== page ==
Naum Gabo (1890-1977)
Naum Gabo (1890-1977)
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Artist's Resale Right ("Droit de Suite"). Artist's… Read more MORNING SESSION
Naum Gabo (1890-1977)

Untitled, from: Opus 3

Naum Gabo (1890-1977)
Untitled, from: Opus 3
monotype in brown from an engraved cherrywood woodblock, 1950, on tissue-thin Japan paper, signed and dated 30 May 1950 in pencil, the sheet with pale time and mount staining, otherwise in good condition; together with Untitled, from: Opus Eleven, monotype in brown from an engraved woodblock, circa 1965-68, on tissue-thin Japan paper, signed and inscribed For Norman affectionately gabo in pencil, with the extreme sheet corners detached from their mount, otherwise in good condition
Sheet: 283 x 205 mm. (and smaller)
A gift from the artist to the present owner's father, Sir Norman Reid.
Williams p. 55 and 64
Special notice
Artist's Resale Right ("Droit de Suite"). Artist's Resale Right Regulations 2006 apply to this lot, the buyer agrees to pay us an amount equal to the resale royalty provided for in those Regulations, and we undertake to the buyer to pay such amount to the artist's collection agent.
Further details
When first instructed in the art of printmaking in 1950 by his friend and fellow artist, Bill Irvin, Naum Gabo discovered an unexpected relationship between the carving of a woodblock and his own renowned sculptural medium.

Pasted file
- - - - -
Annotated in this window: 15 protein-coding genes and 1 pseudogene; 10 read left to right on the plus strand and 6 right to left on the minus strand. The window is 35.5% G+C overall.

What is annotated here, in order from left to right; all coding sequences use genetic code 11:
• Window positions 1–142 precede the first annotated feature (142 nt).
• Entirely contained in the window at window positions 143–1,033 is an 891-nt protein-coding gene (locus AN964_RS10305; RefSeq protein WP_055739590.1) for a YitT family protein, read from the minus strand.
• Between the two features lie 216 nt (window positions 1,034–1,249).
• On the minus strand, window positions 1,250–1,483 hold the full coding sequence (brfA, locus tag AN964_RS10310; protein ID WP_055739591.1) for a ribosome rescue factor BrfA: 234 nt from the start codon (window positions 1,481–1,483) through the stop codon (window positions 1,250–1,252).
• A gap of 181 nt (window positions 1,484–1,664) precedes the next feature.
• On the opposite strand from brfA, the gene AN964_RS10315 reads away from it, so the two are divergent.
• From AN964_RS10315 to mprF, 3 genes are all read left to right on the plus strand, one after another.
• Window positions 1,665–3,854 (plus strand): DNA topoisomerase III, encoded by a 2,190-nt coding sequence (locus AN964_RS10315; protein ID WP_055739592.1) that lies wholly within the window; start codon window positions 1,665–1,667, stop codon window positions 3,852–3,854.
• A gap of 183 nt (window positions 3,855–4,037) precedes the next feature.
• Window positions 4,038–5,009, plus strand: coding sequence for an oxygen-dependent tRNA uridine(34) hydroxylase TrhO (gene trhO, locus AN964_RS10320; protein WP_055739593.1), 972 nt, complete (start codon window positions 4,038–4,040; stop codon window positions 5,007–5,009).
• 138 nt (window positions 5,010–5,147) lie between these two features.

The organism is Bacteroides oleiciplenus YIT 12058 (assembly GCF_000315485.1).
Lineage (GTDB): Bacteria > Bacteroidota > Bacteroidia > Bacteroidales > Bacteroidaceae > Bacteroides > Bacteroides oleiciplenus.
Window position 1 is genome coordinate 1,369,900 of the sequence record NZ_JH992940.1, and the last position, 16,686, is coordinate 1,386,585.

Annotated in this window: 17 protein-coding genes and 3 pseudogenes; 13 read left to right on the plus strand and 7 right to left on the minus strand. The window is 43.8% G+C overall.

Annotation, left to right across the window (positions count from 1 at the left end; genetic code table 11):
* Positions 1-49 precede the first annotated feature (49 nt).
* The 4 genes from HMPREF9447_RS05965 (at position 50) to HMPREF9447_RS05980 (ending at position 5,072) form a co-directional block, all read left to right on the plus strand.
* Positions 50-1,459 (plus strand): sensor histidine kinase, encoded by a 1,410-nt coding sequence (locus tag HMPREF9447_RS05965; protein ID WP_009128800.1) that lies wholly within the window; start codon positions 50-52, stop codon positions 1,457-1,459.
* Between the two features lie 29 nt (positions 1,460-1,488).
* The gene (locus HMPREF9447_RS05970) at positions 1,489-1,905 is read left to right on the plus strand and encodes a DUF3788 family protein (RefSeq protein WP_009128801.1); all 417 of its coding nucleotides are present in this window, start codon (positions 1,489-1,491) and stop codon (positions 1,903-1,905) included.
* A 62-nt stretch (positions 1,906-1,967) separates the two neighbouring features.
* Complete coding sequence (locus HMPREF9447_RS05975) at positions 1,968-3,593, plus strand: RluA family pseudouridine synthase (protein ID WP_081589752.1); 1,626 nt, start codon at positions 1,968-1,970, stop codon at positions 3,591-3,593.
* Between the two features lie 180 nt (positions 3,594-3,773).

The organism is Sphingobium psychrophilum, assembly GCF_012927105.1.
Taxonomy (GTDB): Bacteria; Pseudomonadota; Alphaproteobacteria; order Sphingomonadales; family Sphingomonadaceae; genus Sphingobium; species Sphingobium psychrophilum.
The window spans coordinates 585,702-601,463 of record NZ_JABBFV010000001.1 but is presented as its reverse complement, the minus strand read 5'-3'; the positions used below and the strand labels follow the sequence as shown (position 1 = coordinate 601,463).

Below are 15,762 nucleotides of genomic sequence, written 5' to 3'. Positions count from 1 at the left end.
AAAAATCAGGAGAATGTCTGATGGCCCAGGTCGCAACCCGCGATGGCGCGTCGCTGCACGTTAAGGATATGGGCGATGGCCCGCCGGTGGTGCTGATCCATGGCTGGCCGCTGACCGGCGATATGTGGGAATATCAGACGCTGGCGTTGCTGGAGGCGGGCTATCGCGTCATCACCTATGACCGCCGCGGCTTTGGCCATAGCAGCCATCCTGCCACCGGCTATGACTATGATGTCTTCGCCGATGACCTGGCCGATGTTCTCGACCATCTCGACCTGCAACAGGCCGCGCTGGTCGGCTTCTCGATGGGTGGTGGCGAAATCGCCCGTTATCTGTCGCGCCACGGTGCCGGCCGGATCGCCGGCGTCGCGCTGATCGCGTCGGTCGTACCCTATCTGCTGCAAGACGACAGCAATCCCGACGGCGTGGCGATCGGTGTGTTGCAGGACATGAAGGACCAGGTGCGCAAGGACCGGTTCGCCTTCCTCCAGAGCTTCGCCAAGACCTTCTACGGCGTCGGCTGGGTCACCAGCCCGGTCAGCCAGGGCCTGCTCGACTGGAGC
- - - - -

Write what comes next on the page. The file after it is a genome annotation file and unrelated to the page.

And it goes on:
Sir Norman Reid was a close friend of Gabo’s, having first met him shortly after he was appointed as the Director of the Tate in 1964. He described Gabo’s exploration into printmaking to be “like that of a bassoon player who takes up the flute- there is a certain freshness and delight in exploring new territory.”

The term Monoprint (monotype) ‘is used to describe Gabo’s prints; uninterested in multiplying his works, Gabo experimented with colour variants of many images, however each one remains a unique impression. Similar to Gabo’s sculptural masterpieces, his monoprints seek to explore the shape itself and its space on the page. He makes an attempt to draw comparisons with familiar objects, only to coerce the eye around the linear shapes and explore their subdued rhythms.

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